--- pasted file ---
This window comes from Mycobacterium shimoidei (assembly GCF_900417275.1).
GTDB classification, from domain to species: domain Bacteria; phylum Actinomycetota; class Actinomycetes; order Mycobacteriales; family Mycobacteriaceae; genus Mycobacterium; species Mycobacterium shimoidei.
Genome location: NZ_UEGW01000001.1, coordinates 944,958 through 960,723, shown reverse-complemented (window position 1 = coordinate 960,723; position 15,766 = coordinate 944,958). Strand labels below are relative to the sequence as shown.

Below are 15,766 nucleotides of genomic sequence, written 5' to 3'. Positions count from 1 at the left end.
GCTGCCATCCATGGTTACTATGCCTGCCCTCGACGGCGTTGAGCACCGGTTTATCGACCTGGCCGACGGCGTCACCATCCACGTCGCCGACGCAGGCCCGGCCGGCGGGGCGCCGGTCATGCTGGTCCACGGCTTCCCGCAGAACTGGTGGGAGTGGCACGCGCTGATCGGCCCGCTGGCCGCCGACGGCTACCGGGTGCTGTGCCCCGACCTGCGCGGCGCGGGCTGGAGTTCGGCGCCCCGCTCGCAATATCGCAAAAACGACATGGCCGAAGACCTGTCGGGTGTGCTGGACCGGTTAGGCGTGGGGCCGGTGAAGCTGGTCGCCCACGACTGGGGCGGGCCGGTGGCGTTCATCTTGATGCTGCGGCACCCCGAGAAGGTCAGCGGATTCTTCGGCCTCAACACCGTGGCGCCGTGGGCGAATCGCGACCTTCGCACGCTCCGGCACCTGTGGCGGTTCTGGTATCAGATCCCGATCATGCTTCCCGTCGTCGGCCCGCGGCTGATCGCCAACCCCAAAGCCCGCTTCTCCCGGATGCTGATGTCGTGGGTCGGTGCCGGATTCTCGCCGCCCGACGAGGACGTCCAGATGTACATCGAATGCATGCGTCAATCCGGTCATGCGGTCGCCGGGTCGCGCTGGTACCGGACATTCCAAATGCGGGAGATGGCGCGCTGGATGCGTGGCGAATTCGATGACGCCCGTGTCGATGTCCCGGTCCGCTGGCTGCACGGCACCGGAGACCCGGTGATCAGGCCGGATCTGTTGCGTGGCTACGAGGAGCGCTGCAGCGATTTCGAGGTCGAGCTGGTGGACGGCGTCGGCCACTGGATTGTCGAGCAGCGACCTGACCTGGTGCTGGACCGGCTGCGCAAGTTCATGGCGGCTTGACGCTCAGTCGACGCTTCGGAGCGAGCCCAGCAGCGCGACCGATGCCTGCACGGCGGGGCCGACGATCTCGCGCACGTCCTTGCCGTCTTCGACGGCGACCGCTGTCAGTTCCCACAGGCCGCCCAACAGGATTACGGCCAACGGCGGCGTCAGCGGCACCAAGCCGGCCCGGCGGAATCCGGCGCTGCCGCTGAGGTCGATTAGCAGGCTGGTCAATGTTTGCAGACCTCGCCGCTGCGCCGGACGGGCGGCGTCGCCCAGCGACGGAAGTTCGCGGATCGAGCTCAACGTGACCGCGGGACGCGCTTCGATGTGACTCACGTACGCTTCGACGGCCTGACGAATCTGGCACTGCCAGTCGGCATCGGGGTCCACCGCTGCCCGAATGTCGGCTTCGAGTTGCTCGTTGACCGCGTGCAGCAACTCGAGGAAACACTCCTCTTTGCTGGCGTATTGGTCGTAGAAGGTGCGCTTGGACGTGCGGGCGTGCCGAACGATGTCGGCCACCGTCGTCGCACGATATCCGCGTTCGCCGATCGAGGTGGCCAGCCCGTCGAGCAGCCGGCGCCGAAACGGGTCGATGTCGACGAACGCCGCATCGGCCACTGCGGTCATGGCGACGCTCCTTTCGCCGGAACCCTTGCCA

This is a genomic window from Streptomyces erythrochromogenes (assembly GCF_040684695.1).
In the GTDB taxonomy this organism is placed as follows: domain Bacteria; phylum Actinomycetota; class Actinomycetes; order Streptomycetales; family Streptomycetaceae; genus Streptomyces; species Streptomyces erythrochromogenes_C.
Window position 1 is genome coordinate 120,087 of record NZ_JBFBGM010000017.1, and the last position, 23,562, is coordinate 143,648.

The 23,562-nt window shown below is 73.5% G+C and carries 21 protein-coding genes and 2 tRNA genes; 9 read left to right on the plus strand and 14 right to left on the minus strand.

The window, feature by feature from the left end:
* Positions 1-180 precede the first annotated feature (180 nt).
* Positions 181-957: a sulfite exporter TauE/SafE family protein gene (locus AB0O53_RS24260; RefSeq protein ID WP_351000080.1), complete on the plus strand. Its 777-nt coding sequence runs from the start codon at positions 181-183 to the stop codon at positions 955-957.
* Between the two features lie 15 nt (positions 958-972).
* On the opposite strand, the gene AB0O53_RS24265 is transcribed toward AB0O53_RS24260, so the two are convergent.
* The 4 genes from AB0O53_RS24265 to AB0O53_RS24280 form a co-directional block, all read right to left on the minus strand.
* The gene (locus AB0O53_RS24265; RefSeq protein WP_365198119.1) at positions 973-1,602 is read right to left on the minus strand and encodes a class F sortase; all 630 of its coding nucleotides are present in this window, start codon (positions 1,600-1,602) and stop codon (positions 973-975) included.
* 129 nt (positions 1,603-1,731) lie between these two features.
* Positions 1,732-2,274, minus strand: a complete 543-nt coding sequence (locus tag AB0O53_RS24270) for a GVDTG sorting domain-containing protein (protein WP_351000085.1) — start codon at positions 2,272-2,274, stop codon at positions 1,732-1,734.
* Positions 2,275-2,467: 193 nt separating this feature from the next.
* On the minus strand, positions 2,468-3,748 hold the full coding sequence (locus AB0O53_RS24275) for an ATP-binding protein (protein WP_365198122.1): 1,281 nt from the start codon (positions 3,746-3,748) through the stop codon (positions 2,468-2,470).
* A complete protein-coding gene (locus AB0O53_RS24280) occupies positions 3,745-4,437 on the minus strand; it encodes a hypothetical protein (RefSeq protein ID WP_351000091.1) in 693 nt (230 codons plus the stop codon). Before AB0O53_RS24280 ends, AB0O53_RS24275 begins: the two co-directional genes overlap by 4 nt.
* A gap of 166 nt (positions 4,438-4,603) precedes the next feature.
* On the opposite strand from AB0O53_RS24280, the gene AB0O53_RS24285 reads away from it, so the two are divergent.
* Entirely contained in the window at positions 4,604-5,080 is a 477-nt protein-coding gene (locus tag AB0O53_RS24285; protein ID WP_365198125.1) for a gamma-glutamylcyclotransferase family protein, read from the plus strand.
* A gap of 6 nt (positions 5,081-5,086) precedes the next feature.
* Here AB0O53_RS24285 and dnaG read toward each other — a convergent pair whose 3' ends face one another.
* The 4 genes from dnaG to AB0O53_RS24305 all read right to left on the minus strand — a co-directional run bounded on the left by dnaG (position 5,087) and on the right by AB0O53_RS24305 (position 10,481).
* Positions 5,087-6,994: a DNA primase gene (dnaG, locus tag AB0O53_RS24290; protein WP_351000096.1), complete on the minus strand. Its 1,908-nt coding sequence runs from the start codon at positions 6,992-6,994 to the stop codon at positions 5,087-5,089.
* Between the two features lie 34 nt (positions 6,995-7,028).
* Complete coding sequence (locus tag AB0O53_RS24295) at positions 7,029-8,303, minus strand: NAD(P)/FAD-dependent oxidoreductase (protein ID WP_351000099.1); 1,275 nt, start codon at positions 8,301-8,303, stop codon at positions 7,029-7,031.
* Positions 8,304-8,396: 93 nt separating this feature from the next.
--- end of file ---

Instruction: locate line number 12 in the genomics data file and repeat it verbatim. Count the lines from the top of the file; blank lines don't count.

* Positions 181-957: a sulfite exporter TauE/SafE family protein gene (locus AB0O53_RS24260; RefSeq protein ID WP_351000080.1), complete on the plus strand. Its 777-nt coding sequence runs from the start codon at positions 181-183 to the stop codon at positions 955-957.